Hong Kong has just embarked on an unprecedented self-promotion drive to relaunch itself on the world stage. That is not to say the city’s strategic location and free economy no longer have intrinsic appeal to international finance and trade, but nearly three years of isolation by strict Covid controls, on top of social unrest and the imposition of a national security law, have taken a toll on perceptions of its future.
It cannot be taken for granted. A reflection of that is to be found in the first, high-profile official overseas trip by John Lee Ka-chiu as chief executive.
The occasion was a summit of Asia-Pacific Economic Cooperation members in Thailand. But, accompanied by a business delegation, he did not miss the chance to talk up Hong Kong as an investment destination in meetings with Thai business leaders, and consolidate support for Hong Kong to join the world’s biggest free-trade deal, the Regional Comprehensive Economic Partnership.
Moreover Thailand, where the Hong Kong Trade Development Council is active, is also seen as a strategically located, business friendly entry point to the Asean market, with which the city already has a free-trade agreement. In return Hong Kong is an entry point to the planned Greater Bay Area innovation powerhouse.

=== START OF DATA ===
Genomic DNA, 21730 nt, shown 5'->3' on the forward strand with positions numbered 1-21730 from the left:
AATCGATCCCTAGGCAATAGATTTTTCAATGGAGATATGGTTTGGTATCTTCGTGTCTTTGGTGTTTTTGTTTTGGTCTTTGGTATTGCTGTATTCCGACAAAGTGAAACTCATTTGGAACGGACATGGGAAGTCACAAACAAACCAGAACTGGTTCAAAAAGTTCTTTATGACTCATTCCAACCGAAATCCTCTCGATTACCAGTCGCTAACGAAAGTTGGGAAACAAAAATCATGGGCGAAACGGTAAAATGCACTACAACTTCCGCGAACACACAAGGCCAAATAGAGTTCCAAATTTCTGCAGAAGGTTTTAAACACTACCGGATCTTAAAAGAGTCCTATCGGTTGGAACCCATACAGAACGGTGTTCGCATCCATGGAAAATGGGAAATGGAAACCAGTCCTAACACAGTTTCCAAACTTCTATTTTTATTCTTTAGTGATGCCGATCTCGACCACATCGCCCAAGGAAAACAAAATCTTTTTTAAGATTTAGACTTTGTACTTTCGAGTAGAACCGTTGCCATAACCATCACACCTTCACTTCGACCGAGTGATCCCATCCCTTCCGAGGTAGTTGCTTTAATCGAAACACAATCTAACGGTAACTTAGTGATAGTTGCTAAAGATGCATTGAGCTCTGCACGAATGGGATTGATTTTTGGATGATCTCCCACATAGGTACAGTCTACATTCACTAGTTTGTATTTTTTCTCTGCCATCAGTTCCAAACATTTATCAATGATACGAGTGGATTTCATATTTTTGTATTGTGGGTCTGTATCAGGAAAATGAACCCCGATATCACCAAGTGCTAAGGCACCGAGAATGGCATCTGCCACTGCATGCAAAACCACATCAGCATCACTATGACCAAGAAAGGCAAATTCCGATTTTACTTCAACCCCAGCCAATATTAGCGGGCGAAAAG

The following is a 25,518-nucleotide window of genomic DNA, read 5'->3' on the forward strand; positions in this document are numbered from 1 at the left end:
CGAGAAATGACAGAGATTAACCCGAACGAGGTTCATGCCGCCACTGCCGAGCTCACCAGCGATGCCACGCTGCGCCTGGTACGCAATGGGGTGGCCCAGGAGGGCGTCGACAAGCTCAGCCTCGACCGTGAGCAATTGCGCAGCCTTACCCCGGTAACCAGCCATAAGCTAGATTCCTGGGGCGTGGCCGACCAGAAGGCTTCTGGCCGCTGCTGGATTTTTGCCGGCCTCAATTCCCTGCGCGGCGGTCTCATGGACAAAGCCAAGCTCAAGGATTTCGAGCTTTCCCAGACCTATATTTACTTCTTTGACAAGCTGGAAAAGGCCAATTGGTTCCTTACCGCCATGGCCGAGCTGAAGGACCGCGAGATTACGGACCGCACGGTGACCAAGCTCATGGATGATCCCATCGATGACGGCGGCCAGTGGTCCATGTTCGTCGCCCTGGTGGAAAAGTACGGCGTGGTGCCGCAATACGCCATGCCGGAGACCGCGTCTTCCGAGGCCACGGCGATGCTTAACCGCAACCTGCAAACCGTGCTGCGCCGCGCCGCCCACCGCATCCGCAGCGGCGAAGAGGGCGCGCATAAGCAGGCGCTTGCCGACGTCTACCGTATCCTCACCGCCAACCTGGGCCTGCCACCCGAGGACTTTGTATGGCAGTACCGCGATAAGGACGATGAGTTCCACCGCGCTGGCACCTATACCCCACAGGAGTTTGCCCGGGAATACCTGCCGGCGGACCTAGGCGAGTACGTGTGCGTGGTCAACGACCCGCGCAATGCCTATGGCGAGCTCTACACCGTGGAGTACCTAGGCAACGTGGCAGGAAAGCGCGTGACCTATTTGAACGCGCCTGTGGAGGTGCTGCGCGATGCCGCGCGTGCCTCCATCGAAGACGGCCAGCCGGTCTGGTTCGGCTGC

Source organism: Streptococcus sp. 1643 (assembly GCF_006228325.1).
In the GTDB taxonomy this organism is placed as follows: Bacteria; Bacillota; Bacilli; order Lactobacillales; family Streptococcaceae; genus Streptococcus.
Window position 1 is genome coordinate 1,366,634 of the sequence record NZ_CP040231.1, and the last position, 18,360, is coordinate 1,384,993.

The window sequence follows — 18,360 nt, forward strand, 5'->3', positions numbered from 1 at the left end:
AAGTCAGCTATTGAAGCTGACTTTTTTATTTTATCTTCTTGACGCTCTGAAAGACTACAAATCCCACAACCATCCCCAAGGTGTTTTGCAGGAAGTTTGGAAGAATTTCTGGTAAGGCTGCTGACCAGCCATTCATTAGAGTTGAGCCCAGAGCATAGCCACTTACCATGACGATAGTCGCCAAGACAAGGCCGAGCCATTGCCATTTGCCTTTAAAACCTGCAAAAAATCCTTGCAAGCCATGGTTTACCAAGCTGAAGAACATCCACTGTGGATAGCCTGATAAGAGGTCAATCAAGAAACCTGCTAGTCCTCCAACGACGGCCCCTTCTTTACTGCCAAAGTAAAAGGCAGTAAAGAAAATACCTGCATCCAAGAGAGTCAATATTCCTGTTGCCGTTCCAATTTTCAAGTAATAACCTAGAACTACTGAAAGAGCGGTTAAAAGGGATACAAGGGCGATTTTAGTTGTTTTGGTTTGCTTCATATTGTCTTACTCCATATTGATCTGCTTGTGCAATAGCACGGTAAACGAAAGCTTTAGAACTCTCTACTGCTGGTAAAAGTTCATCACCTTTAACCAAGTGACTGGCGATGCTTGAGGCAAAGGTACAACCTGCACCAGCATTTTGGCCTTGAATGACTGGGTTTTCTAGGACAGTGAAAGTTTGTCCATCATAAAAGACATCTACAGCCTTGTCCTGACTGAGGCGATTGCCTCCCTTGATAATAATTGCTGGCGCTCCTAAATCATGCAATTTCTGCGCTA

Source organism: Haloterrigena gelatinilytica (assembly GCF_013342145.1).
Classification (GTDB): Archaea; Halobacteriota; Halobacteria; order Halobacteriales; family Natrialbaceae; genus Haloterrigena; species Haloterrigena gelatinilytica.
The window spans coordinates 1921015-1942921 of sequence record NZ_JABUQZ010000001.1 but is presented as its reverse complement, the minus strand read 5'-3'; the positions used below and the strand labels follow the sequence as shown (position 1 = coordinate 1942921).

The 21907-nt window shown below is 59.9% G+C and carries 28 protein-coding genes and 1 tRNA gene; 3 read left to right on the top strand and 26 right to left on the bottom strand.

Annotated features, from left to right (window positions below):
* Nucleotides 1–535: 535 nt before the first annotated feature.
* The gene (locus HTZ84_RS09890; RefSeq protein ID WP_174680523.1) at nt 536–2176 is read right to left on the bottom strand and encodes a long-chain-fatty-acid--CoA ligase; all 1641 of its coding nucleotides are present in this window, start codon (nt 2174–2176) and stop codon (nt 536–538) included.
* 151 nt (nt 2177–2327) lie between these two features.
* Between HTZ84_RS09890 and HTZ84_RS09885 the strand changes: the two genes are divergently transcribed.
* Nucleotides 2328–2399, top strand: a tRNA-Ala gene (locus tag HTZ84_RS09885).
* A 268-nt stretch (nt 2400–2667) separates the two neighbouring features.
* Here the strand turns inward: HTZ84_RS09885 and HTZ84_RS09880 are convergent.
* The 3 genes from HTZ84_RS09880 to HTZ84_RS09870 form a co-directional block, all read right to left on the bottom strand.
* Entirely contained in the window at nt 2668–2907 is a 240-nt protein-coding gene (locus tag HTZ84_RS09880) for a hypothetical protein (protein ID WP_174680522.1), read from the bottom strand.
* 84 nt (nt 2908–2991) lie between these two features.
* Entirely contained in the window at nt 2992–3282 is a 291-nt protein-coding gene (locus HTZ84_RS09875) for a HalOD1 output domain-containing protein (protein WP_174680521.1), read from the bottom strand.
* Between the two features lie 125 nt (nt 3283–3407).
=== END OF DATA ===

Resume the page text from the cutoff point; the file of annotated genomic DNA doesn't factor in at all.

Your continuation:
Lee described his trip as “fruitful”, and talks with Apec summit delegates as “encouraging”. He said he told them the city was headed towards a full reopening despite the three-day restaurant dining-in ban on inbound travellers and regular virus testing.
That is a big call. Health authorities and officials will be watching case numbers closely as travel recovers following the lifting of quarantine.
Lee’s trip came on the heels of Financial Secretary Paul Chan Mo-po’s participation in China’s delegation to the Group of 20 major nations summit in Indonesia, at which he promoted the Greater Bay Area. This followed the city’s hosting of international finance conferences, flagging its return to the world stage.
The government’s active leadership role in promoting the comeback, including a HK$30 billion (US$3.8 billion) co-investment fund to attract enterprises, reflects a determination to be fully prepared to capitalise on the city’s many advantages when conditions return to normal.